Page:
Turning avoidable patient harm into evidence-based risk management is a key tenet of the evolving field of safety science. This tenet serves our corporate mission of protecting providers and promoting patient safety.

Each year we publish a report that analyzes our Comparative Benchmarking System (Candello). Candello represents more than 30 percent of all US medical malpractice claims and—very uniquely—includes open and closed claims, as well as paid and unpaid claims. Our new Candello Report, The Power to Predict: Leveraging Medical Malpractice Data to Reduce Patient Harm and Financial Loss, identifies which breakdowns in clinical processes are the strongest predictors of indemnity payments in malpractice cases.

This Report focused on which factors make malpractice claims more likely to pay—and how much. This is possible for two main reasons: 1. Candello data includes paid and unpaid claims, 2. Candello data includes contributing factors that codify issues that have statistically significant impact on case resolution.

In our own work, we rely on the statistical power of Candello to look deeper into claims data and gain valuable insights. These insights are used to:

  • Target our patient safety risk reduction efforts
  • Sharpen insurance pricing to closely reflect exposure
  • Make informed underwriting and coverage decisions
  • Determine how to allocate claims management resources more effectively


CRICO has used predictive modeling for years, as have others in the medical professional liability (MPL) space. We look at our loss history and try to predict risk in various ways. We look at data and it reinforces something we thought or pushes us to look at something in a different light.

But we often put upon ourselves the responsibility to get it right based on our own experience and judgment. Many times, if not most, seasoned and talented professionals will be right. But to think any individual can capture, store, sort, and correlate the many factors that exist within and between cases of harm and loss—and get it right every time—is an unfair expectation.

Data that contains the many factors and dimensions of harm and loss—and statistical models that sort, correlate and make sense of them—should be an MPL professional’s new best friend. That said, data and analytics do not make decisions. Those must be made by professionals, and with confidence and maximum reliability. For this reason, data and analytics are mission critical to CRICO.  

For this Report, we built a predictive data model on the likelihood that a claim will close with payment, and how much, given the clinical factors that enabled the event behind the claim to occur in the first place. To do this, the model explored the relationship between categories of contributing factors and the odds of a case closing with an indemnity payment. (Again, this is only possible because of the open and closed cases that are coded in Candello.)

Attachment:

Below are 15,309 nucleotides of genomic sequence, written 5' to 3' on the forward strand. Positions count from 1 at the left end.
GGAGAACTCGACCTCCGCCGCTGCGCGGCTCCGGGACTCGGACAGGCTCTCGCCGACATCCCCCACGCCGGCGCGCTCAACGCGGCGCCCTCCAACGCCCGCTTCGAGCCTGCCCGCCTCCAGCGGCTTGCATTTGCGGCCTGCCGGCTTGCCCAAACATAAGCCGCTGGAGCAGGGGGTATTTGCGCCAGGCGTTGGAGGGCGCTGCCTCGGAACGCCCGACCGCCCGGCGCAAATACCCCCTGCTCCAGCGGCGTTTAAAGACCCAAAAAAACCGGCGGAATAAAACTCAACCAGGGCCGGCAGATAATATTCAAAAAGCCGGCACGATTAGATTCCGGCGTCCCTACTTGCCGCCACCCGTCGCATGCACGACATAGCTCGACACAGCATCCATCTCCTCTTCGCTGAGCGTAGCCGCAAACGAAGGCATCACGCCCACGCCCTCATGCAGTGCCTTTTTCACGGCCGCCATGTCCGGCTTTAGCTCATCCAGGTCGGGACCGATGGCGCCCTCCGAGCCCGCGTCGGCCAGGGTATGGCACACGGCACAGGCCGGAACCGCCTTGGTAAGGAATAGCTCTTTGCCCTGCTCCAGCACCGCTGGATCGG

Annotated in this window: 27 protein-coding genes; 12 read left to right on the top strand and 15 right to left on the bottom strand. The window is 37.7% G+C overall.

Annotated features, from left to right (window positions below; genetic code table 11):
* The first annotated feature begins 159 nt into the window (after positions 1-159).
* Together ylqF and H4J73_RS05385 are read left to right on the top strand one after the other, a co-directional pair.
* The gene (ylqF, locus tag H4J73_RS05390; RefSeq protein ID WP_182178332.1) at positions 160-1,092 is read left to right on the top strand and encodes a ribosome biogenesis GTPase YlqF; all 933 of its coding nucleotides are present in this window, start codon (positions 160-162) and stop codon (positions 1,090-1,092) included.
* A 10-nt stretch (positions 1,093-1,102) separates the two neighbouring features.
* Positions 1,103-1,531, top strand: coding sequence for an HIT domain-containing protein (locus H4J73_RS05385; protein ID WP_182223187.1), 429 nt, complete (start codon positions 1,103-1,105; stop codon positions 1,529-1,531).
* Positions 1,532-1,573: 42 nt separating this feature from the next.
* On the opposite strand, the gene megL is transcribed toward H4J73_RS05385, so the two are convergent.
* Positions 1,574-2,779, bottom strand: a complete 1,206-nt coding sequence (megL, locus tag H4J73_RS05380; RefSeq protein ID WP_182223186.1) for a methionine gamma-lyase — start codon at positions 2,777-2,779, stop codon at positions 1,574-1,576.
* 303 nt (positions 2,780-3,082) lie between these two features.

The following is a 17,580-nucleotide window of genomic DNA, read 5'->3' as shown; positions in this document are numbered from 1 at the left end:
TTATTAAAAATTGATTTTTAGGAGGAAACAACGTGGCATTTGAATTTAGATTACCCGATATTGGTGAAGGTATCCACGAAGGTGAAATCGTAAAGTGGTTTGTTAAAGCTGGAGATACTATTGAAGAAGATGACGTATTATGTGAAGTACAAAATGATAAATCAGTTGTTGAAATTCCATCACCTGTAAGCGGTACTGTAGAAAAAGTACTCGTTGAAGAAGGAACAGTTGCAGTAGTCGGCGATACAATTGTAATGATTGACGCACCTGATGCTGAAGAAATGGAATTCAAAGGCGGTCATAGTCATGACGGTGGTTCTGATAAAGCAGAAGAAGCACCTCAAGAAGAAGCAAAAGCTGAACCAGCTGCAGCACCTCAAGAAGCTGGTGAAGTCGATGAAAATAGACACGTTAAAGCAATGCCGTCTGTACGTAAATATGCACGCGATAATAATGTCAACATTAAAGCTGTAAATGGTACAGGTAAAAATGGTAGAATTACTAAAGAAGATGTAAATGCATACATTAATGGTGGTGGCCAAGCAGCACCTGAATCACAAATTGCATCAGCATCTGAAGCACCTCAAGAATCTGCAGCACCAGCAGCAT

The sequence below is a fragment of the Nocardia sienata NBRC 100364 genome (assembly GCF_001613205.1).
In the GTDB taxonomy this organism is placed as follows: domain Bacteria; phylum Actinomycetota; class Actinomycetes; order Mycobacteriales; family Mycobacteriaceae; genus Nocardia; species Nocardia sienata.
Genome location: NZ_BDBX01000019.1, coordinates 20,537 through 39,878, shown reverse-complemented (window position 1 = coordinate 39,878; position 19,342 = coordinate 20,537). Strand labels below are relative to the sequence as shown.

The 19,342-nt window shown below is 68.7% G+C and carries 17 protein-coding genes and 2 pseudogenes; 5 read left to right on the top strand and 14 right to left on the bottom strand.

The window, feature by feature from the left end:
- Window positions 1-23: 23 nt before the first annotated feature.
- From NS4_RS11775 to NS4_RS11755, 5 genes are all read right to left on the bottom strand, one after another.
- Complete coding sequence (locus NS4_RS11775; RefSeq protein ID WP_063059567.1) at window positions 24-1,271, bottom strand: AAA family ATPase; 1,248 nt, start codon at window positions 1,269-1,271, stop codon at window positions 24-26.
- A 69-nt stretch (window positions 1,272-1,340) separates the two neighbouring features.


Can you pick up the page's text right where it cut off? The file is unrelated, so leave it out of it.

Image that shows the odds ratios of a medical malpractice claim being closed with indemnity payment for three categories.


An example of how we use the insights from this Report can be seen in cases that involve a patient fall. Historically, we have not invested in fall prevention because they seemed to be a low cost/risk, based on experience, instinct and assumptions. However, the analysis in this Report demonstrates that there are conditions in which a fall claim can be quite expensive: failure to have or follow a policy or protocol.

The odds of cases involving a patient fall closing with payment are 204% greater when there is a problem with a policy or protocol compared to falls-related cases without this factor.”

In fact, the odds of cases involving a patient fall closing with payment are 204% greater when there is a problem with a policy or protocol compared to falls-related cases without this factor. This shows us a potential path to be able to reduce the risk of high-value patient fall cases: ensure the institution has a fall policy and that it is being followed. This could help mitigate high-value fall cases as well as have a positive effect on the general reduction of falls.

While medical malpractice cases are often seen at ground level as rare, tragic, and costly anomalies or statistical outliers, the view from elevation is quite different. As in the case of patient falls, when aggregated, careful and deep analyses of MPL claims reveal often surprising evidence-based failures in systems and processes that lead to these claims. Yet, these are often the same failures that contribute to adverse events, sub-optimal care, dissatisfied patients, and operational breakdowns—problems that happen with far greater frequency, but which are hard to wrangle statistically. The fact that these failures were discovered or validated through malpractice data is neither here nor there. If unmitigated, the risks underlying these claims are likely to wreak further havoc across organizations.


Leveraging the power of medical malpractice claims to reduce patient harm and financial loss seems a fitting title for this Report. It is what CRICO has done for more than 40 years and continues to promote through its use of advanced analytics.

I encourage all MPL insurance leaders and health system executives investing in reducing patient harm and financial loss to read this Report and think about how you can use predictive analytics with your data. MPL data has traditionally been leveraged for patient safety and loss prevention. But, if you have a large enough data set, applying predictive analytics is a powerful tool to support your core businesses of underwriting and claims management, too.

Written By
Mark Reynolds
Mark E. Reynolds
Mark Reynolds is President and CEO of the Risk Management Foundation of the Harvard Medical Institutions Incorporated (CRICO).
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